offering range price range at which the company expects to sell its stock in a public offering
 outstanding shares number of shares that have been issued by the company that are held by the insiders and the general investing public
 overallotment part of the underwriting agreement which, in the event the offering is oversubscribed, allows the issuer to authorize additional shares (typically 15%) to be distributed by the syndicate; also called the green shoe
 oversubscribed situation in which investors have expressed an interest in buying more shares of a new security than will be available; under this condition, the price of the security has a greater likelihood of opening higher in the secondary market than is the offering price

 P

 pipeline supply of new issues that are tentatively scheduled to come to market; pipeline is also referred to as “visible supply”
 postponement when an offering that had a tentative “pricing” date is pushed back in timing to a later date; postponement may occur when market conditions threaten the viability of the offering; extremely adverse market conditions could lead to cancellation of the offering
 preliminary prospectus offering document printed by the issuer containing a description of the business, discussion of strategy, presentation of historical financial statements, explanation of recent financial results, management and their backgrounds and ownership; the preliminary prospectus has red lettering down the left-hand side of the front cover and is sometimes called the “red herring”
 premium if the opening price of an IPO in the secondary market is higher than its offering price, the difference would be the premium
 price range price range at which the company expects to sell its stock in a public offering; also referred to as “offering range”
 private placement investment in a company by a group of private investors—the offering is limited both by the amount of shares or units and the number of investors; recipients receive restricted stock from the issuer
 privately held company whose shares have never been offered publicly for sale

 Q

 quiet period time period in which companies are forbidden by the Securities and Exchange Commission (SEC) to promote or hype the offering; starts the day a company files a registration statement and lasts up to 25 days after a stock starts trading

 R

 red herring another name for the preliminary prospectus; the offering document printed by the issuer containing a description of the business, discussion of strategy, presentation of historical financial statements, explanation of recent financial results, management and their backgrounds, and ownership
 registration procedure by which a company who would like to go public files a registration statement with the SEC which contains a description of the company, its management, and its financials; the material is reviewed by the SEC for its completeness, amount of disclosure, and its presentation of accounting information before the SEC declares the registration effective, which allows it to be traded to the public
 risk factors considerations that are disclosed in the preliminary prospectus that might materially affect the company’s financials, stock price, or reputation in a negative way
 road show also called the “dog and pony show,” a tour taken by a company preparing for an IPO in order to attract interest in its securities; attended by potential buyers, including institutional investors, analysts, and money managers by invitation only—members of the media are forbidden to attend

 S

 SEC Securities and Exchange Commission, a federal government agency that regulates and supervises the securities industry; the commission administers federal laws, formulates and enforces rules to protect against malpractice, and seeks to ensure that companies provide full disclosure to investors
 secondary offering public sale of previously issued securities held by large investors, usually corporations or institutions
 selling concession commission paid to brokers to help distribute a public securities offering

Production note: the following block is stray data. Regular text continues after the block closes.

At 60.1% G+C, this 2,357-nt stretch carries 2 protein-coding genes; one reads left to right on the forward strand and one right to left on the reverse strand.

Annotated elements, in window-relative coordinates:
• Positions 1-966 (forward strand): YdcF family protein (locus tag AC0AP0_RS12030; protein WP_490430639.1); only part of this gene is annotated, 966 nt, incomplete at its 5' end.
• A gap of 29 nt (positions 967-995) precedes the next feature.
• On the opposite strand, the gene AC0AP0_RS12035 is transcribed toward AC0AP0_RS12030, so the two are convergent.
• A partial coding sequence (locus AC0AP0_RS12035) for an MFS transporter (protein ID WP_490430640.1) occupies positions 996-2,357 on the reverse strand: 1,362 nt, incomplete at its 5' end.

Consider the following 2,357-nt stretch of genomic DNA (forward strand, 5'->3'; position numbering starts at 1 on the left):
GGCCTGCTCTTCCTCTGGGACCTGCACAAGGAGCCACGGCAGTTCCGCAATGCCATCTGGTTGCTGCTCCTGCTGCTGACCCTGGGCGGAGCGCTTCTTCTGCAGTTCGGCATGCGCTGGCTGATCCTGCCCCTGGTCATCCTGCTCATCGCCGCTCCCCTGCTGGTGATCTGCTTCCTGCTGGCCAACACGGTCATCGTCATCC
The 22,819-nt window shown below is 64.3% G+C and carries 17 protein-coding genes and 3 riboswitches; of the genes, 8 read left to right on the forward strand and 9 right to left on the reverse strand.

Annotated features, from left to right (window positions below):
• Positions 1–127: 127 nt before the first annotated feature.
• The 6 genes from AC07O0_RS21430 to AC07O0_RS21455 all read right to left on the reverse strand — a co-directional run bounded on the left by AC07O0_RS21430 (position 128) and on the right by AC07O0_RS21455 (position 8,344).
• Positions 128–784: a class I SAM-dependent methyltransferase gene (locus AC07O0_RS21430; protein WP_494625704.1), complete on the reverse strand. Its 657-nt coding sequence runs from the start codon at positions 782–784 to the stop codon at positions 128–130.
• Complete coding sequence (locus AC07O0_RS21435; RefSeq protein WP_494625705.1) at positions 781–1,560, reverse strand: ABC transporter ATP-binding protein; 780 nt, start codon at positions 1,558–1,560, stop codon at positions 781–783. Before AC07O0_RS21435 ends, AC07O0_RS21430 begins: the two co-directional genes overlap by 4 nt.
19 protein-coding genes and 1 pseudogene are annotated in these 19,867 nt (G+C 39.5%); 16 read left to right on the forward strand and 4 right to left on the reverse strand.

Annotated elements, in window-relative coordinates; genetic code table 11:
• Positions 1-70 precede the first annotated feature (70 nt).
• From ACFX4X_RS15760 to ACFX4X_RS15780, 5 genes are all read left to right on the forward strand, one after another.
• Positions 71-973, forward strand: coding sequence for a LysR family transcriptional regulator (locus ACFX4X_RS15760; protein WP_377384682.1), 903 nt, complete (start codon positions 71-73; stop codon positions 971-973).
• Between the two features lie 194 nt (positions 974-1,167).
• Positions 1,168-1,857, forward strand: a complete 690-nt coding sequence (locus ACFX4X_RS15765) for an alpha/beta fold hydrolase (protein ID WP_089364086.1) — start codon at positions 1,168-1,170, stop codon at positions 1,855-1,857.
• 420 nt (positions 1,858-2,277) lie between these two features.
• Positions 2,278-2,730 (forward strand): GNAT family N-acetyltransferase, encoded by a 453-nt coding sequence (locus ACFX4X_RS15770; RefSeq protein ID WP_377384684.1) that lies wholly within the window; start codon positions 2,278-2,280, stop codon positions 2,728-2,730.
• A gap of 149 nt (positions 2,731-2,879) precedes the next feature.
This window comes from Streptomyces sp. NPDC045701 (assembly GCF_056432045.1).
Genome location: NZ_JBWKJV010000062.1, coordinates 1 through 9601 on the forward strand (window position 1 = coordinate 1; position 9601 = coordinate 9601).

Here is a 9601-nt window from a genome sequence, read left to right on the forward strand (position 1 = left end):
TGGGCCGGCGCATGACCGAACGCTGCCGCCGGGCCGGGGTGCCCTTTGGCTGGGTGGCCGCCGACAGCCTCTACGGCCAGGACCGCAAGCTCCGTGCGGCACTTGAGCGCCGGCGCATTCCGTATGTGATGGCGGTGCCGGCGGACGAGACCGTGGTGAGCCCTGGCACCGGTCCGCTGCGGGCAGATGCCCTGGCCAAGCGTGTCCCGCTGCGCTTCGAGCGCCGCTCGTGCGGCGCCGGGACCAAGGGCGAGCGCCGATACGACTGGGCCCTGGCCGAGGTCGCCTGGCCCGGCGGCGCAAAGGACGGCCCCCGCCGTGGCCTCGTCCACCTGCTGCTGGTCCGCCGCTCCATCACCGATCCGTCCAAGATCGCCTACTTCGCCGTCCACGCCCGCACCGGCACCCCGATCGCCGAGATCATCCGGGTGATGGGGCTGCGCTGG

selling group group of broker/dealers that helps an underwriting syndicate distribute securities of a public offering
 settlement date date on which an executed trade of securities must be paid for
 shareholder any person who owns shares of a company’s stock
 shelf filing Securities and Exchange Commission rule which allows a company to register a public offering with the SEC which will be made available for sale at some unspecified future date
 SIC code Standard Industrial Classification is a four-digit code that identifies the sector specific industry that a company is a member of
 spinoff conversion of a subsidiary or division of an existing company into a stand-alone entity
 syndicate group of underwriters who assist the lead manager or syndicate manager in distributing a new securities issue
 syndicate manager also referred to as the lead underwriter or managing underwriter who, among other things, is in charge of organizing the syndicate and distributing member participation shares to other members of the syndicate

 T

 tombstone advertisement placed in print media that serves as an official advisory of a securities offering having been completed for a company; it lists all the managers and co-managers who participated in the event
 tranche French word used to describe segments of the IPO being sold in different countries; a multi-tranche distribution is commonly used for large U.S. and foreign IPOs where there is demand both in the U.S. and in their home country
 treasury stock stock a company issues then buys back, at which time it is placed in the company’s treasury, where it earns no dividends and carries no voting privileges

 U

 underwriter brokerage firm that raises money for companies using public equity and debt markets; underwriters are financial intermediaries that buy stock or bonds from an issuer and then sell these securities to the public, a process which is highly regulated by the SEC and the National Association of Securities Dealers
 use of proceeds how the company plans to use the monies it generated from an IPO or secondary offering

 V

 venture capital source of money for start-up companies, typically raised by venture capital firms who invest in private companies that need capital to develop and market their products; in return for this investment, the venture capitalists generally receive significant ownership of the company and seats on the board
 volatility characteristic of a security which rises or falls sharply in price within a short time period

 W

 withdrawal when a company decides to not continue with its proposed offering of securities

 X

(No entries)

 Y

(No entries)

 Z

(No entries)